Shri Jormanick Syiem (Mylliem S. T.) : Mr. Deputy Speaker, Sir, in this connection I would also like to draw the attention of the Government to the fact that the electrification of villages has been very slow. Last year and this year, the Executive Engineer of the Electricity Board visited the villages in Laitkroh-Laitkroh is not only one village but a number of villages-and the villagers had been asked to submit an application for getting lights.

Mr. Deputy Speaker : I think you have already spoken last time. Now, have you got anything important?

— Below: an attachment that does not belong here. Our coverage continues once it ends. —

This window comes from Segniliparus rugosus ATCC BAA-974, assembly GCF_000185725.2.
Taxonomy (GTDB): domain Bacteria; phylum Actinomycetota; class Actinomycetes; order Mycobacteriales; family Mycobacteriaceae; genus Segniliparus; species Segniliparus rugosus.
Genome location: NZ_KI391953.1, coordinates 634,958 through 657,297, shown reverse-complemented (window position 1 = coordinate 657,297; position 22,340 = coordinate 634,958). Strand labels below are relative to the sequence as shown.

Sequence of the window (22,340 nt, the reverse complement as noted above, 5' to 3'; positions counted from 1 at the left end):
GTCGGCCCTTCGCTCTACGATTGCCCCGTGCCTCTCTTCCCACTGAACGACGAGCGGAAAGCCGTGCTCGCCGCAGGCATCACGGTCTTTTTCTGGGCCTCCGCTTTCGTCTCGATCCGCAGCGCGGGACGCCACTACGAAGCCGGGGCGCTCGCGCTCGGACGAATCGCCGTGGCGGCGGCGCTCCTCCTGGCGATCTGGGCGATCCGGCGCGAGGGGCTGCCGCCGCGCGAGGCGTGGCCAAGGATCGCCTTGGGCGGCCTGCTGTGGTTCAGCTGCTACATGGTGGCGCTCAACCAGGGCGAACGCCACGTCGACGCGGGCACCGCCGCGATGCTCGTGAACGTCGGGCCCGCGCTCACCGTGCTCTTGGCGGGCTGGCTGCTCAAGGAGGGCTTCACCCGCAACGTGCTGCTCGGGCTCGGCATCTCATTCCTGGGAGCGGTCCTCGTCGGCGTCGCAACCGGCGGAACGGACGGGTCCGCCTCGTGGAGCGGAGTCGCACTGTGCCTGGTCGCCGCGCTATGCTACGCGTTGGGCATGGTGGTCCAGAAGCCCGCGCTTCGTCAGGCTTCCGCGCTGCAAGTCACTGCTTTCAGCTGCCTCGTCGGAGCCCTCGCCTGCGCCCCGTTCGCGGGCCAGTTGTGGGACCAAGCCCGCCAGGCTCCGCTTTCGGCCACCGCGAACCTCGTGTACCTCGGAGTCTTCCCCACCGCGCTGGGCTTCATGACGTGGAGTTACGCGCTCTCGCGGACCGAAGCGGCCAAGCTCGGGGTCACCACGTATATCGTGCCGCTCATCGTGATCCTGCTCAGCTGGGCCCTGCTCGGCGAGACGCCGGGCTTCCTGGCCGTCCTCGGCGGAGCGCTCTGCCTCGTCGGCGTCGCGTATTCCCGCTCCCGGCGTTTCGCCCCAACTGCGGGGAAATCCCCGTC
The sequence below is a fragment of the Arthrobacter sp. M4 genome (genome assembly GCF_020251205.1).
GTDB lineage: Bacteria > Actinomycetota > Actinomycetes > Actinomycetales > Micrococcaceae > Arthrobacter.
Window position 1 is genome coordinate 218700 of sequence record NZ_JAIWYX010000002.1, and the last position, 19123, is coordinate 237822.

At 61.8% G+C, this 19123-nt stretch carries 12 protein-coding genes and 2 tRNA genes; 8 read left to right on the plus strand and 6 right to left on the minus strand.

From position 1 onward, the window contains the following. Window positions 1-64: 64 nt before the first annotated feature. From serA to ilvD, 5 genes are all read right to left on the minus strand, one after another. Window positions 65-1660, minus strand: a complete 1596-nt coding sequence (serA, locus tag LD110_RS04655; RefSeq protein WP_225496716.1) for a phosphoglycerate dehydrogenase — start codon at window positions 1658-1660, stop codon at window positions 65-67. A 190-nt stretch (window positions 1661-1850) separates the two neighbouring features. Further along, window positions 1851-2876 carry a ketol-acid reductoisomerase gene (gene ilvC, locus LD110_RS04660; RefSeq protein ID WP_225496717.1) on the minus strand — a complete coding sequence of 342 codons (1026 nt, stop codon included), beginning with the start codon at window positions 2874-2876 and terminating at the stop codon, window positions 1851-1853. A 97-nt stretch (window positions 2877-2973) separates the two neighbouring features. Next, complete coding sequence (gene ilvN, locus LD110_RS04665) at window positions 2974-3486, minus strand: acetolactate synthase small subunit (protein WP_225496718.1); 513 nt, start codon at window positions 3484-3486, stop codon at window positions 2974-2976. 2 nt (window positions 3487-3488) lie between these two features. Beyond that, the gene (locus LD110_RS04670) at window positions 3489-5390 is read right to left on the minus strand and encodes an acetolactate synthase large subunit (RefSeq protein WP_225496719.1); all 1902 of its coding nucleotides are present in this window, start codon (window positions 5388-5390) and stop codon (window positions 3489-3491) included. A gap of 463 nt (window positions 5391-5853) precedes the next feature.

Shri Jormanick Syiem : One thing Mr. Deputy Speaker, Sir. As far as I remember, the Autonomous State of Meghalaya advanced an amount of Rs.38 lakhs to the Assam State Electricity Board. I would like to know how that amount was utilised and whether any utilisation certificate had been furnished. I think this House will be interested to know whether the Board has actually utilised the amount advanced by the Autonomous State of Meghalaya.